multiple voices / choral

2012 Three in, ad abundantiam ('solo e pensoso') for two sopranos and alto

Commissioned by EXAUDI     ::     Duration: ca. 5′
Premiere: EXAUDI – 21 October 2012, Wigmore Hall, London, UK

I. “solo e pensoso” – ca. 12 canons
II. “la mia vita” – three madrigals
III. “et io con lui” – solo accompagnato

Three in, ad abundantiam – tentative supplements; insecure, mumbled marginalia to another work (vo mesurando for four high voices); three denied attempts at entry. Fragments of text from Petrarch: “Solo e pensoso,” a hymn in sonnet form to ineloquence and to refusal, which admits the possibility of communication only unwillingly, and only because communication is what happens.

“Alone and pensive…”; “my life, which is hidden from others…”; “with me, and me with it…”

score excerpt     ::     mp3 (Ekmeles, Brooklyn, NY, 2013)

vo mesurando for four high voices

Commissioned by EXAUDI     ::     Duration: ca. 5′
Premiere: EXAUDI – 22 October 2013, London, UK

If a madrigal is an unaccompanied chamber-scale vocal work, intimate, reliant on knife-edge unanimity of purpose and gesture, dedicated to the illustration and evocation of a poetic text, then vo mesurando is a madrigal. The Petrarch sonnet which lends detached phrases of its text, “Solo e pensoso,” describes an incommunicable state of inner torment, a compulsive evasion of connection and communication with humankind, and a denial of the possibilities of vocal eloquence—and so it is here. The material and energies of the work are private, quite often simply inaudible, and aimed if they are audible at a space as close to the singers as possible. The gently aggressive regularity of the gridded form; the fragmentary repetitions, sequences, and canons; the emergent shards of syllables and glimpsed phrases; these are all madrigalian figures that you are overhearing, but they are not for you.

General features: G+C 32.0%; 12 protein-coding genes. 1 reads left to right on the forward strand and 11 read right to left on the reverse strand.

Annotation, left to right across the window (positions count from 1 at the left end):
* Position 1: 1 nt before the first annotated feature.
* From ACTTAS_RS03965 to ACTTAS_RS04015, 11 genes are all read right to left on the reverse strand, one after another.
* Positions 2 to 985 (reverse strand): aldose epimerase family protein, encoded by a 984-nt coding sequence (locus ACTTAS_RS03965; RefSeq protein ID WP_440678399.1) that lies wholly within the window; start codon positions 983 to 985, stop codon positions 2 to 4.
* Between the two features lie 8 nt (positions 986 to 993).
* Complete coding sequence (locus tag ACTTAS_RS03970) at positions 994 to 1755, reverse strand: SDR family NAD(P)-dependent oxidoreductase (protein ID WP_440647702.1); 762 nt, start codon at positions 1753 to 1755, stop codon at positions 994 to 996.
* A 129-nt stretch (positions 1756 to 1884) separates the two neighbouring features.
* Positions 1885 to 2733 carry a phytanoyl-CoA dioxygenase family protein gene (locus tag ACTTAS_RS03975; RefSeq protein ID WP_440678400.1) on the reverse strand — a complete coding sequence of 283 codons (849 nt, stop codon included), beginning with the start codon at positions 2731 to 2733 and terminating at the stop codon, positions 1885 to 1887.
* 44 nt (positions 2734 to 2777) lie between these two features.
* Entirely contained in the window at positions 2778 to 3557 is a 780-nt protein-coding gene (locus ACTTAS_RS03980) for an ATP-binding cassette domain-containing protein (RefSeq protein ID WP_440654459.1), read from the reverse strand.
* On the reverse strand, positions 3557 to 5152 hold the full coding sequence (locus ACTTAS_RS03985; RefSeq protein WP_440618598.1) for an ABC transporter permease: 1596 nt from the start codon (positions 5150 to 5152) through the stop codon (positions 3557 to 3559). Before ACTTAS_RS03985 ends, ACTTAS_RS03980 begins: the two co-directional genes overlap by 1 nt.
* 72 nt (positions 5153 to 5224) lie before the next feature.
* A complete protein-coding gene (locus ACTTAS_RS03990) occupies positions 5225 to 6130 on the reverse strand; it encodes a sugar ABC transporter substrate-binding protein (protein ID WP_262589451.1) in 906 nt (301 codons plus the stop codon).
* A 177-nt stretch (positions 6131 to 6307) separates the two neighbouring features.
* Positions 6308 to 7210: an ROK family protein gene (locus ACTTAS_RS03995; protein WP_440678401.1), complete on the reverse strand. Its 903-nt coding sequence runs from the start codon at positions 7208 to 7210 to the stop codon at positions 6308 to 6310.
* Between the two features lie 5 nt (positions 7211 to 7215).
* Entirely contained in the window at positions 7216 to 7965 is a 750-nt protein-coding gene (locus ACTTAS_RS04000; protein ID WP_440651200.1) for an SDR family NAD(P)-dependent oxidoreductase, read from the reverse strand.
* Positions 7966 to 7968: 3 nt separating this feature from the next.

score excerpt     ::     mp3 (EXAUDI, Only Connect Theatre, London, 2013)

2006 Colophons ('That other that ich not whenne'), reflecting pool / monument (2006) for six voices and violin (or eight voices)

For James Weeks and EXAUDI     ::     Duration: ca. 8′
Premiere: EXAUDI – 28 November 2007, Greyfriars Kirk, Edinburgh, Scotland

The quite extraordinarily awkward title, which refers parenthetically to a Middle English lament that has nothing to do with the piece at hand, reflects this work’s status as companion piece to Dehiscences, Lullay (“Thou nost whider it whil turne”) (2005) for piano and cassette. In the piano piece, staticky noise drowns out almost all of the sounding results of the pianist’s activity; here the tables are turned, and a flickeringly unstable drone on a detuned low violin string sets an impossible standard of quietness and fragility for the ensemble of voices that accompanies it. An intermittently repeated, fluttery “signal” from the violin beats time, demarcating a form based on bent, folded and otherwise contorted proportional structures. The “reflecting pool / monument” is in the middle.

The text is two lines from the Chaucer’s Pardoner’s Tale: “Ye, for an heyre clowt to wrappe me” and “Lo how I vanysshe.” It is deployed mainly to mark preexisting repetitive and affective structures in the music, but I cannot pretend that these phrases were not chosen for their semantic content. Dehiscences, Lullay (the partner piece for piano and cassette) is dedicated to the memory of my father.

[ This work received a 2008 ASCAP / Morton Gould Young Composers’ Award. ]

score excerpt     ::     mp3 (EXAUDI, Elita Bungard, vn; Edinburgh, Scotland, 2007)

2004 iij for SATB chorus

Duration: ca. 4′
Premiere: Fairfax (VA) Choral Society – 20 November 2005, Cathedral of St. Thomas More, Arlington, VA

iij is based on the “Benedictus” of Claudio Monteverdi’s Messe a quattro voci da cappella, published posthumously in 1650. The present work is a reflection on the strict, repeating three-part form of the Monteverdi, with its curiously weightless harmonic structure (g minor-D major; d minor-A major; g minor-D major) underpinning a simple descending melody; it consists of three pairs of identically structured, though differently proportioned, “chord progressions.”

Virtually every pitch in iij is taken directly from this “Benedictus,” but that is almost beside the point; rather, I have attempted to isolate and restate the striking formal aura of the Monteverdi, filtering it through my own compositional praxis of expanding and contracting proportional structures. Some of the held chords and silences are “too long,” creating a tension that inflects and underscores the beautiful disorientation borrowed from Monteverdi’s original.

The title is the indication used in medieval and pre-medieval chant manuscripts to signify three-fold repetition, e.g. of a Kyrie chant; the text is simply a threefold repetition of the word “Benedictus”.

Contact the composer to request complete scores not available here.